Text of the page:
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i ESTABLISHED I SftO. 1
] J. 11. ESTILL, Editor aud Proprietor. (
OPENING THE PIEDMONT.
thousands throng the expo
The Chief Interest of the Day Centered
in the Speech of Hon. Samuel J.
Randall—A Glimpse at Some of the
Principal Exhibits Now in Place--Gov.
ATLANTA, Ga., Oct. 10. —To-day dawned
bright and clear, and the thousands
of visitors who have been expected to
honor the opening day of the Pied
mont Exposition are here without a
doubt. They have been coming in for days,
just to be here in time. Whether the city
will be able to accommodate the crowd, is
already a serious question. A great many
people have already taken the streets, hunt
ing for lodgings, and before the week is out
there will be tired crowds who will have
nowhere to go unless some special and lib
eral arrangement is made by the city and
those in charge of the exposition.
The city everywhere presents a lively ap
pearance. There is bunting without end,
streamers and Hying flags and brass bands.
The Opera House is going every night, a
select variety show has set up in Concordia
Hall, and shows ol' the circus variety are
scattered over the city.
The Piedmont Park is reached by street
car lines, 10c. fare, or by railroad 35c. the
round trip. The Richmond and Danville is
running trains every fifteen minutes from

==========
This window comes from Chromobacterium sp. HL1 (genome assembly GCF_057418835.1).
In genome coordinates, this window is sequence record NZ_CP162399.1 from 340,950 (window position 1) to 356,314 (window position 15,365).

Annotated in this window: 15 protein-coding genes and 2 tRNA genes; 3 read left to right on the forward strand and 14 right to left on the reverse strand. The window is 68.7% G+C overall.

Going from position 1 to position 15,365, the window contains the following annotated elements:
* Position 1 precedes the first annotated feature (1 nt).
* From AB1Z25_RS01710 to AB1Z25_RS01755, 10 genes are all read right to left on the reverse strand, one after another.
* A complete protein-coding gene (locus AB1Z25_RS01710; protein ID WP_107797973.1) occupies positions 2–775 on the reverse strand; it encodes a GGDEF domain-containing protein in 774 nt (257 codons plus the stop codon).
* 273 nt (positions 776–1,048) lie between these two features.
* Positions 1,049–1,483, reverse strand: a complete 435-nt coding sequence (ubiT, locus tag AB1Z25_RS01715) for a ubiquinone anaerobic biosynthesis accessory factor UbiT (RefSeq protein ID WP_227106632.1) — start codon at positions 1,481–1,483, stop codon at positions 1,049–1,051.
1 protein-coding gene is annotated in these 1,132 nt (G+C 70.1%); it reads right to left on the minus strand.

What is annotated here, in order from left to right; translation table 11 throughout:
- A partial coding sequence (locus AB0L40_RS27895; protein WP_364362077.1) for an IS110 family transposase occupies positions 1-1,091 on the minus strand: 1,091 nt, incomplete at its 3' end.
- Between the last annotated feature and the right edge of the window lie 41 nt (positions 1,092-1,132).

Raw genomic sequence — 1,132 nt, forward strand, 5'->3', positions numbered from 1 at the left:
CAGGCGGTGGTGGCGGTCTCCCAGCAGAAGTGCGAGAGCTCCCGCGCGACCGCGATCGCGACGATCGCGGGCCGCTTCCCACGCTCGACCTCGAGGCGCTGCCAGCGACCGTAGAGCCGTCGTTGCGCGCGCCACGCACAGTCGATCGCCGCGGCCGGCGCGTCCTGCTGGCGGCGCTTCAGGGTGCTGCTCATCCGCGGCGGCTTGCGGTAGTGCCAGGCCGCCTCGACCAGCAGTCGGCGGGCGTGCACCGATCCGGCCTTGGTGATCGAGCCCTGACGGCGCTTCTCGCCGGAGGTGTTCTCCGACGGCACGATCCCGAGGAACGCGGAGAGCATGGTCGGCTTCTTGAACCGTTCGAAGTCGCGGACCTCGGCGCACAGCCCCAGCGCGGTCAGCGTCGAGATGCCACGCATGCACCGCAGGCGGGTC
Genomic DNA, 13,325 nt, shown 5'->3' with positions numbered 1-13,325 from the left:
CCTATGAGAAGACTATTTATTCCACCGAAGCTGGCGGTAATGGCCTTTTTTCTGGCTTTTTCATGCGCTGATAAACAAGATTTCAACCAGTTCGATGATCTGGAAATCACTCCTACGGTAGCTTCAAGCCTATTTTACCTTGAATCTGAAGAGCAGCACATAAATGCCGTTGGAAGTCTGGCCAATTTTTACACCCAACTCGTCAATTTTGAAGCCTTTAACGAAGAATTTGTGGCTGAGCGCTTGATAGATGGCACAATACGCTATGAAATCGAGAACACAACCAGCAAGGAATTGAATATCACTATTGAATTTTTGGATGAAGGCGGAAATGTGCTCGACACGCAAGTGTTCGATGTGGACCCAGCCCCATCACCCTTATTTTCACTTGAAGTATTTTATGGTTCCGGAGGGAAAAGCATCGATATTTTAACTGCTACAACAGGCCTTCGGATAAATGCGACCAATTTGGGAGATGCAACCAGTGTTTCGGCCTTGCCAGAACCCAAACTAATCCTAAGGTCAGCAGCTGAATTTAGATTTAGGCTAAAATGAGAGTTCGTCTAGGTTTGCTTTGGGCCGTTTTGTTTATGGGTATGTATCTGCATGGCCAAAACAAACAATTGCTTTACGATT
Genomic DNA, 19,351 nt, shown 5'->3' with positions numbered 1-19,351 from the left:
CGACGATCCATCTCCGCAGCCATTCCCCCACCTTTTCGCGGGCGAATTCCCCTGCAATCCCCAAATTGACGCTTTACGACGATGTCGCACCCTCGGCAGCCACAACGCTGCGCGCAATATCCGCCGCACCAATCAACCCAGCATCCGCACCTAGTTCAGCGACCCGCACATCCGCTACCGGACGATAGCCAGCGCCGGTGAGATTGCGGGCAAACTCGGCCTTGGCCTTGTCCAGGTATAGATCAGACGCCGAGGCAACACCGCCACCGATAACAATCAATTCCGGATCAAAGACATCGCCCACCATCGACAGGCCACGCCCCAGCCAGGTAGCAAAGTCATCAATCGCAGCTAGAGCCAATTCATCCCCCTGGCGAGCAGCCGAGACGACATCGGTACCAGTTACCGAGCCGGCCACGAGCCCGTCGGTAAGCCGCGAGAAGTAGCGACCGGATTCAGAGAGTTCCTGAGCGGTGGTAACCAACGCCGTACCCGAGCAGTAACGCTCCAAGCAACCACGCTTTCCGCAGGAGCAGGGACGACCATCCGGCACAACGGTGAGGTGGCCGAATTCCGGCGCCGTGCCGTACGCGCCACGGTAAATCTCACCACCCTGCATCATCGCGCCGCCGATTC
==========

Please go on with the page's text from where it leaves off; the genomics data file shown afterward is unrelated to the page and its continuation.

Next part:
the Whitehall crossing and is crowded to
its capacity. There are a plenty of hacks,
cabs, hansoms, guerneys and livery turn
outs. to supplement other ways and means.
The distance is not great, however, and
those who care to do so can walk, and the
pedestrian is in force.
AT THE GROUNDS.
At the grounds all the buildings are over
crowded, and, as is generally the case with
big shows, everything is behind. In .the
main building, on the first floor, there is a
great variety of exhibits. Augusta and
Columbus are rivals in the way’ of factory
displays, and there is nothing finer in the
building than the exhibits of these cities.
The Singer and Wheeler & Wilcox make
elaborate displays of sewing machines.
Thurber, of New York, and local dealers,
have splendid exhibits of fancy’ groceries.
A display that will make a splendid show
and attract attention, is that of Georgia
marble companies. North Carolina comes
in with a handsome exhibit of stone and
slate. The electric light companies and the
telephone company make a fine exhibit on
On the floor above is the art department,
of every character and description, in
cluding the celebrated Seney collection of
Near this building is the spacious hall set
apart f < agricultural, mineral and ma
chinery exhinits. Right, at the main en
trance is a large spare set ajairt for Florida.
The exhibit has been delayed getting here,
as in the case with others, and those in
charge are working to put it in shape. It
to be one of the most attractive
exhibits of the fair, and y’our correspondent
will give a full description of it later.
Further on is Alabama, and the immense
space assigned is being filled by’ Birming
ham, Anniston, Sheffield and Tuscaloosa,
with all kinds of ores and machinery. Go